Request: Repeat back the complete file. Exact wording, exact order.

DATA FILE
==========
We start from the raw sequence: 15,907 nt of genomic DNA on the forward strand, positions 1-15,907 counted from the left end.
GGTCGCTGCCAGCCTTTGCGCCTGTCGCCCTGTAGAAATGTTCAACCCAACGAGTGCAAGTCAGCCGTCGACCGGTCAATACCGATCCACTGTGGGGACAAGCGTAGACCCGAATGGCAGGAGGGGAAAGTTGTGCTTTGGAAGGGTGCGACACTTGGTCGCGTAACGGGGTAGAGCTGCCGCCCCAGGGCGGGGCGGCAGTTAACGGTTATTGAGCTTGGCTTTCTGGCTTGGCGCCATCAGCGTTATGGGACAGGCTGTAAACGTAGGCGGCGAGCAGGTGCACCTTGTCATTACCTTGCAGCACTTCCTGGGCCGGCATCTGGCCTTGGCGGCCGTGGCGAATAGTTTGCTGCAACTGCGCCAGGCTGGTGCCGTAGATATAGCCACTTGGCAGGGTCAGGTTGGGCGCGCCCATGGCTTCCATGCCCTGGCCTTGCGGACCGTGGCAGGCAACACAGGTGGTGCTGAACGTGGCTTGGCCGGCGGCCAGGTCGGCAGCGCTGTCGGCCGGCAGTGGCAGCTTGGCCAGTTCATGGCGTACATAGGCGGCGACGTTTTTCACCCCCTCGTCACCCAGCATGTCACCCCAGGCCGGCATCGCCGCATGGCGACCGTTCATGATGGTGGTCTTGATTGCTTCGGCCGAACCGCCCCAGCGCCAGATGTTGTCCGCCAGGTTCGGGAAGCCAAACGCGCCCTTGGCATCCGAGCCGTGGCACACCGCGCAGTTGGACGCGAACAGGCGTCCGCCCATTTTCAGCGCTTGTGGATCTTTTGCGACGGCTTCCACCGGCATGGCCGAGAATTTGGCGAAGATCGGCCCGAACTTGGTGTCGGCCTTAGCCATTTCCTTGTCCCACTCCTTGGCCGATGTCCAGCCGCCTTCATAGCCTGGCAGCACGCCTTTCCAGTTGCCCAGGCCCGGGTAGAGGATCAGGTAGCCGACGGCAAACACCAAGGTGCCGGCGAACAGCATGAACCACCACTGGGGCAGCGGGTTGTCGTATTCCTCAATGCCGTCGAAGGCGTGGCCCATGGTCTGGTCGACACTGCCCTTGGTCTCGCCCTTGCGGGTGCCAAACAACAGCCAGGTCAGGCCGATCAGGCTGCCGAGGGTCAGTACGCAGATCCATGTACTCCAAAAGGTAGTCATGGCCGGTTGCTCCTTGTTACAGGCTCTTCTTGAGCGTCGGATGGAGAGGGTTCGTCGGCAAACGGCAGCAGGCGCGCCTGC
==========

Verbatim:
We start from the raw sequence: 15,907 nt of genomic DNA on the forward strand, positions 1-15,907 counted from the left end.
GGTCGCTGCCAGCCTTTGCGCCTGTCGCCCTGTAGAAATGTTCAACCCAACGAGTGCAAGTCAGCCGTCGACCGGTCAATACCGATCCACTGTGGGGACAAGCGTAGACCCGAATGGCAGGAGGGGAAAGTTGTGCTTTGGAAGGGTGCGACACTTGGTCGCGTAACGGGGTAGAGCTGCCGCCCCAGGGCGGGGCGGCAGTTAACGGTTATTGAGCTTGGCTTTCTGGCTTGGCGCCATCAGCGTTATGGGACAGGCTGTAAACGTAGGCGGCGAGCAGGTGCACCTTGTCATTACCTTGCAGCACTTCCTGGGCCGGCATCTGGCCTTGGCGGCCGTGGCGAATAGTTTGCTGCAACTGCGCCAGGCTGGTGCCGTAGATATAGCCACTTGGCAGGGTCAGGTTGGGCGCGCCCATGGCTTCCATGCCCTGGCCTTGCGGACCGTGGCAGGCAACACAGGTGGTGCTGAACGTGGCTTGGCCGGCGGCCAGGTCGGCAGCGCTGTCGGCCGGCAGTGGCAGCTTGGCCAGTTCATGGCGTACATAGGCGGCGACGTTTTTCACCCCCTCGTCACCCAGCATGTCACCCCAGGCCGGCATCGCCGCATGGCGACCGTTCATGATGGTGGTCTTGATTGCTTCGGCCGAACCGCCCCAGCGCCAGATGTTGTCCGCCAGGTTCGGGAAGCCAAACGCGCCCTTGGCATCCGAGCCGTGGCACACCGCGCAGTTGGACGCGAACAGGCGTCCGCCCATTTTCAGCGCTTGTGGATCTTTTGCGACGGCTTCCACCGGCATGGCCGAGAATTTGGCGAAGATCGGCCCGAACTTGGTGTCGGCCTTAGCCATTTCCTTGTCCCACTCCTTGGCCGATGTCCAGCCGCCTTCATAGCCTGGCAGCACGCCTTTCCAGTTGCCCAGGCCCGGGTAGAGGATCAGGTAGCCGACGGCAAACACCAAGGTGCCGGCGAACAGCATGAACCACCACTGGGGCAGCGGGTTGTCGTATTCCTCAATGCCGTCGAAGGCGTGGCCCATGGTCTGGTCGACACTGCCCTTGGTCTCGCCCTTGCGGGTGCCAAACAACAGCCAGGTCAGGCCGATCAGGCTGCCGAGGGTCAGTACGCAGATCCATGTACTCCAAAAGGTAGTCATGGCCGGTTGCTCCTTGTTACAGGCTCTTCTTGAGCGTCGGATGGAGAGGGTTCGTCGGCAAACGGCAGCAGGCGCGCCTGC